On a ninety degree June day, on the shortest night of the year, I have set aside my first batch of jam for the year. It’s strawberry — a dark, extremely ripe batch of strawberry jam, with berries coming from a farmer’s market in Cambridge (our fair city).
Last year I made seven batches of jam: two blueberry, two strawberry, one peach, one plum and one apple butter. (OK ok so apple butter isn’t jam. So sue me.) For all the real jams (not the apple butter), I use the simplest canning method: liquid pectin. Ah, Certo! What service you give me! Anyway, each batch makes about 6 – 10 jars of jam, depending on size.
In my cupboard there are currently 9 jars of jam: five blueberry, two peach, one strawberry and one apple butter. If anyone wants blueberry jam, let me know. After years of having made it I’ve finally reached the conclusion that it’s simply not worthwhile. The only thing the spoiled people around here are willing to use blueberry jam for is peanut butter and jelly sandwiches, and then only if I sneak it in. The peach jam was really a disappointment. Instead of being a whiff of my favorite fruit, a glimpse of the brief moment of summer carried throughout the winter (what I hoped), it ended up being an overly sugary, sugar-type-substance. It crystallizes in the jar if left too long (not a problem I’ve encountered before) and is generally eh. Clearly, the highest best calling of a peach is a tight race between eating it over the kitchen sink (if you don’t need to eat it over the sink it’s not a good peach) or peach pie. Mmmmmm peach pie.
The strawberry is the old standby of jams. It’s fine in most everything. It is the staple of my cupboard, for sandwiches or spread over my husband’s toasted bread at night before we retire. The apple butter was a revelation. It has found it’s true calling spread thickly over cornbread. That might not permit you to get through about 12 jars of apple butter, but a fortnight does not pass but we have chili and cornbread. And the apple butter makes a favorite meal even more a thing of joy!
But the plum. Oh, the plum! The tartness, balanced with delicate perfection of the sweetness of jam. It dances on the tongue, bringing delight. Just the memory if it scintillates my taste buds. There were some wonderful nights this winter, blooming tea in the glass teapot, sugar cubes next to the porcelain teacup, hot toast with butter and plum jam, and a rousing game of St. Petersburg. Delight, my friends. I have to admit that, to me, the farm share was worth it if it only presented me with a quantity of plums that needed something to be done with them, to this result.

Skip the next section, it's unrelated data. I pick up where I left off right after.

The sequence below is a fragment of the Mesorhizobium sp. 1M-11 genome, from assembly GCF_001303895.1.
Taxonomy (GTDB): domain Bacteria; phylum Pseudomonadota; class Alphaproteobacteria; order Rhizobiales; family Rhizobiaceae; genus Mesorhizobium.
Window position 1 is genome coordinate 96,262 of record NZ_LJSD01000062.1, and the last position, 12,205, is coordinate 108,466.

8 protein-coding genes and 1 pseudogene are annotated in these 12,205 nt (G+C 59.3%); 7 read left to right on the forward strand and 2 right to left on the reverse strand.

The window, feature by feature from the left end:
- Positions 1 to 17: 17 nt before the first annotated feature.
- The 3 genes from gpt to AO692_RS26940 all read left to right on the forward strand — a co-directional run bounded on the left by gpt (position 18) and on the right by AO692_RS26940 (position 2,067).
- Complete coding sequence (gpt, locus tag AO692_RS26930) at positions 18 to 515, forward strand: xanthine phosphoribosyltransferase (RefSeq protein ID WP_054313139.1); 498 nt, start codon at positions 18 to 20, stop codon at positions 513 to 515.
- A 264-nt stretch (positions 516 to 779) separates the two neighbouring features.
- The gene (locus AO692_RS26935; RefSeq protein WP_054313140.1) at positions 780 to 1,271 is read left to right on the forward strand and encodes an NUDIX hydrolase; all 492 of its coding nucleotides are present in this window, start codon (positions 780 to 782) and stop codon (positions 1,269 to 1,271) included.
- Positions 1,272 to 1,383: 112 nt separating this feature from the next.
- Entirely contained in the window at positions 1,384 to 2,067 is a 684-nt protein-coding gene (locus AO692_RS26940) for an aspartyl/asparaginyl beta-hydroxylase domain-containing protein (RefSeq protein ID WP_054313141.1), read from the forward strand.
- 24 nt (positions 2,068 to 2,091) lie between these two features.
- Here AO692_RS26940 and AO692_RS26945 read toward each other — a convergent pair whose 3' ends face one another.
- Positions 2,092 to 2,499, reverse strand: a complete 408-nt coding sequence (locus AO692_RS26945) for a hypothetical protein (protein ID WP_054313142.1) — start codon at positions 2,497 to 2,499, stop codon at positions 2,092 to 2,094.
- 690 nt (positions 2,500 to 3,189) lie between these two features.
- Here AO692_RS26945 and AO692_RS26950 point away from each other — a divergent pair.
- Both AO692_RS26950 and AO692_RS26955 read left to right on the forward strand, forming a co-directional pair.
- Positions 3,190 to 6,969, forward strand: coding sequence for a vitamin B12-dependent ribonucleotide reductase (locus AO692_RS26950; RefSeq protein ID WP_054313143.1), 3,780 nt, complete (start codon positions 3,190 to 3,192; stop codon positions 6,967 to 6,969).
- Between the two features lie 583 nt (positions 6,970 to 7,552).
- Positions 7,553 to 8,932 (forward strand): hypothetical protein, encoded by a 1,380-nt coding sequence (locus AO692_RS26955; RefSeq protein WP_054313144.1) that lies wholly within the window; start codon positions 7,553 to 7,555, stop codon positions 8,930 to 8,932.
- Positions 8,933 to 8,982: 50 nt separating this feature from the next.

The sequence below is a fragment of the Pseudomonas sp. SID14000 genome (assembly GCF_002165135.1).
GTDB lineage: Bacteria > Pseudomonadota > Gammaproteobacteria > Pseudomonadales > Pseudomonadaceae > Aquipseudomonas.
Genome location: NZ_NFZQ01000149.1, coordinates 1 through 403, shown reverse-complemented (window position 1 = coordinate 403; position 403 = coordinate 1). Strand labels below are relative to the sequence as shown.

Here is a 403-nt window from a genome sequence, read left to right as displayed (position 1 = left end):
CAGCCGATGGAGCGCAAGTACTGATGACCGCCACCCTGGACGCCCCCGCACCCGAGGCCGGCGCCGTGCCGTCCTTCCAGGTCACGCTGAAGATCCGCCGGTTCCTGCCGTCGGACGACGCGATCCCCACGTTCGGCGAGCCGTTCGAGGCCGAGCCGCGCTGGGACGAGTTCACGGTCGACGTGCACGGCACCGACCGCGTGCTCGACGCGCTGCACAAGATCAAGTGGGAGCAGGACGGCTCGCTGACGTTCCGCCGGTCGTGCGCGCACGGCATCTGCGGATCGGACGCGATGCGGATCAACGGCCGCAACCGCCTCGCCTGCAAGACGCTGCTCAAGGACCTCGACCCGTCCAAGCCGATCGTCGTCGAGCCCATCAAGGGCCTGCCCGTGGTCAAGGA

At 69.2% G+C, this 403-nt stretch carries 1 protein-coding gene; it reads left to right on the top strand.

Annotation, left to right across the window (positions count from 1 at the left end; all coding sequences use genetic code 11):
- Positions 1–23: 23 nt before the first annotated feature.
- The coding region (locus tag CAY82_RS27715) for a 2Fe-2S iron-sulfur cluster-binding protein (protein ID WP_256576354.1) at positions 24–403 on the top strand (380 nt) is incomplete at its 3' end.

My family agrees. You will note there is no plum jam in my “left over” count — the only kind of canning I’m completely out of. And unlike my other batches, I shared nary a jar of the plum with anyone. I parcelled out peach judiciously, strawberry with grace, and apple butter with the corn bread recommendation. But the plum I kept to myself.
So this year, I have already made one batch of strawberry jam. Fear not, sons of mine, your PB&Js are secure. I’ll probably make another batch with farmshare strawberries. I will make two, maybe three batches of plum jam. Because really, it was that good. I thought, in addition, I’d made an apricot jam this year. I’m on the hook for another batch of apple butter, no doubt. I’m hoping that maybe one of my friends wants to come and make it with me, because peeling that many apples and the stirring required is lonely work without a chatting partner.
I can’t help but think, though, that there is room to continue to grow in this canning endeavor. I think I’ve mentioned that canning is a family heritage. My great-grandmother was in her 20s during the Great Depression. I remember a neglected apple tree near our home. My grandmother spent hours, hours upon hours, peeling, coring and cooking those apples to make applesauce, only because she couldn’t bear to see such good food going to waste.
When my brother was about Thane’s age, maybe a little younger, my great grandmother, Grandma Finley, came to stay with us for a month or two during the summer. I can still remember the exact threes in our backyard: the raspberry bushes (for jam – I distinctly recall getting chastised for having eaten the bushes bare when mom planned on jamming that weekend), the Politician’s elm, the crabapple tree, the two dogwoods, and the stand of slender white birches in the middle.
I loved the dogwoods, I climbed the elm, I admired the paperlike bark of the birches, but I’d never really noticed the crabapple. My great grandmother, on the other hand, knew just what to do with it. She made crapapple jelly. I remember being amazed by the color of it – this incredibly clear red. Like plums, the crabapples were quite tart, so the jelly danced between tart and sweet on the tongue. I wonder if she had a recipe, or used pectin? I wonder if that was just the sort of thing a hard-working Christian woman who’d lived though the depression knew how to do.
What I really wonder, of course, is whether I can get my hands on any crabapples this summer.
PS – if anyone does have a crabapple tree nearly and would let me glean, let me know!!